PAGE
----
Updated at 4:42 p.m.
On July 6, the Akwa Ibom State of the Federal Republic of Nigeria filed a lawsuit for malicious interference against David Orta, a partner in the Washington office of Quinn Emanuel Urquhart & Sullivan.
But the details of the complaint are unknown. Akwa Ibom moved to file the complaint under seal at the time. On July 13, the court granted a motion to seal the entire case — meaning the record of how the case proceeds or resolves won't be public, and the docket, which was viewable briefly on the court's Web site after the case was filed, now doesn't exist and cannot be accessed by the public.
Orta moved to Quinn Emanuel in May from Arnold & Porter and leads the firm's international arbitration practice in Washington. He declined to comment. According to his firm biography, he's represented clients in international disputes around the world, including in Africa.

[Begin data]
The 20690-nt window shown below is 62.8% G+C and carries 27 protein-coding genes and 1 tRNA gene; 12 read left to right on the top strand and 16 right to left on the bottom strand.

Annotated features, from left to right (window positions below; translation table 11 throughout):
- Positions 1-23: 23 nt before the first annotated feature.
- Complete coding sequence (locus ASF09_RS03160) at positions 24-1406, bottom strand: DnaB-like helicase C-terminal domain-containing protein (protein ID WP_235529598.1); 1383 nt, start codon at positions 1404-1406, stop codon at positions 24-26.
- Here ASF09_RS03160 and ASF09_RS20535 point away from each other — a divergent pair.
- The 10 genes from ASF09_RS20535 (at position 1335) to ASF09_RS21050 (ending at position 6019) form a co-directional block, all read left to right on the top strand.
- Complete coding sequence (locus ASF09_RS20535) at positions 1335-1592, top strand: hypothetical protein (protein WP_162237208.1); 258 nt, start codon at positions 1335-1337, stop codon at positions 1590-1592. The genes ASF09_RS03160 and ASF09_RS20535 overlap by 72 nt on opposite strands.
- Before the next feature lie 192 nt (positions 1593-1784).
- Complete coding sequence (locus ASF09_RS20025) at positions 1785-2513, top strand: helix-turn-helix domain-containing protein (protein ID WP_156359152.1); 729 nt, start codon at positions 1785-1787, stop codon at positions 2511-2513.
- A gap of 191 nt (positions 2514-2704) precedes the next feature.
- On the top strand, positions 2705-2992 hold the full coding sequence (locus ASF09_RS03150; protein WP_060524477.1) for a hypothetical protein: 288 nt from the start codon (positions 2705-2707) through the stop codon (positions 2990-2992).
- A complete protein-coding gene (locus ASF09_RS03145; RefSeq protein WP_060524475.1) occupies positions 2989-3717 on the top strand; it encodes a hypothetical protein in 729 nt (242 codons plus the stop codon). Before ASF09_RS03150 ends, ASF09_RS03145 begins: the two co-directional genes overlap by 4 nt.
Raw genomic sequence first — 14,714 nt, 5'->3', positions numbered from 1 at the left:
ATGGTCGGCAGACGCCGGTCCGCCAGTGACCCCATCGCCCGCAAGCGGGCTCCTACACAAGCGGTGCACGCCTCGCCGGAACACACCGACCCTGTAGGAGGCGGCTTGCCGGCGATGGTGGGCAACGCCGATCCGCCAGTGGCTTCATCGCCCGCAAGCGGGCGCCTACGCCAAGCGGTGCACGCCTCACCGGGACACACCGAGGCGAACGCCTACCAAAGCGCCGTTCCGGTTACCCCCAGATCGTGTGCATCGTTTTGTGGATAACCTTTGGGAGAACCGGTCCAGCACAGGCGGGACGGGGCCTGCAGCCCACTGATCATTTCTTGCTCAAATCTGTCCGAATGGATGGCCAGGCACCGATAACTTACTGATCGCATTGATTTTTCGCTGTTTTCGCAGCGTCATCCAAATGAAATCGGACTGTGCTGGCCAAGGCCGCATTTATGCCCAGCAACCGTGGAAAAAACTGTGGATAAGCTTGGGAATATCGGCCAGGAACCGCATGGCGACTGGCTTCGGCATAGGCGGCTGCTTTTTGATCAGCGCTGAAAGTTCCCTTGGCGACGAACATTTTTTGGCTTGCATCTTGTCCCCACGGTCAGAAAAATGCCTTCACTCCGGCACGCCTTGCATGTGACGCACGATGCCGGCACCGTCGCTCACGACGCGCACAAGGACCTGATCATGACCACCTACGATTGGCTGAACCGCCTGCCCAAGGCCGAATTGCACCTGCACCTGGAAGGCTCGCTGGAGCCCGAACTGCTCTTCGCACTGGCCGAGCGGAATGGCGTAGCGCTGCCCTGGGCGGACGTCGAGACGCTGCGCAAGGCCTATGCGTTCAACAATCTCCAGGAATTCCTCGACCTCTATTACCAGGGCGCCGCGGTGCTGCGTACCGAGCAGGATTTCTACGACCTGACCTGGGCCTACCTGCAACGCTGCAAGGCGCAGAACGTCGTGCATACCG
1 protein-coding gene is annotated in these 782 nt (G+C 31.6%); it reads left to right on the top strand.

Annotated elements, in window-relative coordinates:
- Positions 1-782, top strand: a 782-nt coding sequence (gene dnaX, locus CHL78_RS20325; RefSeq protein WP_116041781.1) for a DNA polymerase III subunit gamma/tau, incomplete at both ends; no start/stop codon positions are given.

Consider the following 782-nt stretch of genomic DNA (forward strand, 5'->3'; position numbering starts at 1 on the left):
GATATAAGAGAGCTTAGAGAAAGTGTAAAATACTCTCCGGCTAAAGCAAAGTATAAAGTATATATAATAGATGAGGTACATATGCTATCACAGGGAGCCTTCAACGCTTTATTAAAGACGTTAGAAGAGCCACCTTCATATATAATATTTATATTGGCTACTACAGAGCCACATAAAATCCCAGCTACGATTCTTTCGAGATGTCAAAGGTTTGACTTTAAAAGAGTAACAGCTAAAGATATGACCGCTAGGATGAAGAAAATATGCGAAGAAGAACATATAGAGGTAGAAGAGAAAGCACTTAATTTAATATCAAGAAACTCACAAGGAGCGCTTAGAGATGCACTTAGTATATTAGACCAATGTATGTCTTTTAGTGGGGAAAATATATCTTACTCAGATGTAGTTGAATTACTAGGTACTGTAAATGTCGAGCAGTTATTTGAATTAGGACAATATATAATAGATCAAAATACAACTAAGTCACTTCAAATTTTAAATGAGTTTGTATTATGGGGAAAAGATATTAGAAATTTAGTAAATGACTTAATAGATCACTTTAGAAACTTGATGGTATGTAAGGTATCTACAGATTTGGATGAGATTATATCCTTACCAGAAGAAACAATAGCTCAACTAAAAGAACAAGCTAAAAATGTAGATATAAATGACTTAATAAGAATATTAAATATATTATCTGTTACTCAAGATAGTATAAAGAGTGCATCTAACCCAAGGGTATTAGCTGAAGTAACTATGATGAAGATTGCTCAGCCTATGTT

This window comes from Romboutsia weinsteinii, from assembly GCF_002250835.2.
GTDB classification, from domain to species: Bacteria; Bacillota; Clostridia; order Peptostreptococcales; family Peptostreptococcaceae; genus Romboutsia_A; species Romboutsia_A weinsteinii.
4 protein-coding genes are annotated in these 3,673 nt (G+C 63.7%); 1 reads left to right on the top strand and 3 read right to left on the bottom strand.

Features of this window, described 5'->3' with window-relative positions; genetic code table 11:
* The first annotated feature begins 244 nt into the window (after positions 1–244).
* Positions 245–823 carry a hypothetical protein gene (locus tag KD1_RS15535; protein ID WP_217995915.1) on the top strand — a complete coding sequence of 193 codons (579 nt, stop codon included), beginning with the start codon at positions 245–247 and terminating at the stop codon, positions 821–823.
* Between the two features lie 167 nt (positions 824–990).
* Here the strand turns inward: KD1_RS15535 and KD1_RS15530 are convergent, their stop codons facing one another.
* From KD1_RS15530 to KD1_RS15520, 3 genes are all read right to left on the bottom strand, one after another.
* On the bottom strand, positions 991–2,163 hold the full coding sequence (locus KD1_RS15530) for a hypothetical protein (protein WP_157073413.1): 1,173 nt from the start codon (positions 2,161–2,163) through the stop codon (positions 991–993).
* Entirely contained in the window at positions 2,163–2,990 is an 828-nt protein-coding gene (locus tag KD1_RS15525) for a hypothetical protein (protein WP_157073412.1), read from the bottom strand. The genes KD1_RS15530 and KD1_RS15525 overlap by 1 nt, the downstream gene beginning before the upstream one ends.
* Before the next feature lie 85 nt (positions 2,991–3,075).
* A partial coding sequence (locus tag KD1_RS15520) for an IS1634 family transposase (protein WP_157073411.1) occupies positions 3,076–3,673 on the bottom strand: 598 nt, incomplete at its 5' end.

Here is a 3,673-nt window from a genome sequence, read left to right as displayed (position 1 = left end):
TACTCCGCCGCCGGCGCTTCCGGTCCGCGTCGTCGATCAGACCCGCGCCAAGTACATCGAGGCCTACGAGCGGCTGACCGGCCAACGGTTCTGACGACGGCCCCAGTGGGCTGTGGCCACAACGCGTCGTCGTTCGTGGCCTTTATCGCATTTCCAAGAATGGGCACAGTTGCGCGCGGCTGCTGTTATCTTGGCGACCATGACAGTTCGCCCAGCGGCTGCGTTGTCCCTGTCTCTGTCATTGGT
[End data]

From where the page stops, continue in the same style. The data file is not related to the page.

The lead attorney for Akwa Ibom, Joseph Hennessey of Beins, Goldberg & Hennessey in Chevy Chase, Md., also declined to comment. Contact information for Akwa Ibom officials wasn't available and a representative of the Embassy of Nigeria could not be reached.
Attorneys familiar with case law and rules surrounding sealed court proceedings say it's rare for a judge to seal an entire case, as opposed to placing certain documents or proceedings under seal but keeping the docket public. On the criminal side, for instance, judges will seal cases involving informants or grand jury proceedings.
Davis Wright Tremaine partner Laura Handman said that because there's a presumption of public access to court proceedings, parties have to meet a high bar if they want a case sealed.
"The judge has to make specific findings and they have to be that essentially that there is a compelling interest in sealing these records and that there's not a narrower way," she said.
Before the docket was sealed, Akwa Ibom filed motions for a temporary restraining order and a preliminary injunction. The case was assigned to Judge Anthony Epstein, but it was sealed by Senior Judge Robert Tignor, who hears emergency matters when cases are filed. The order sealing the case is under seal. Tignor, through a court spokeswoman, declined to comment.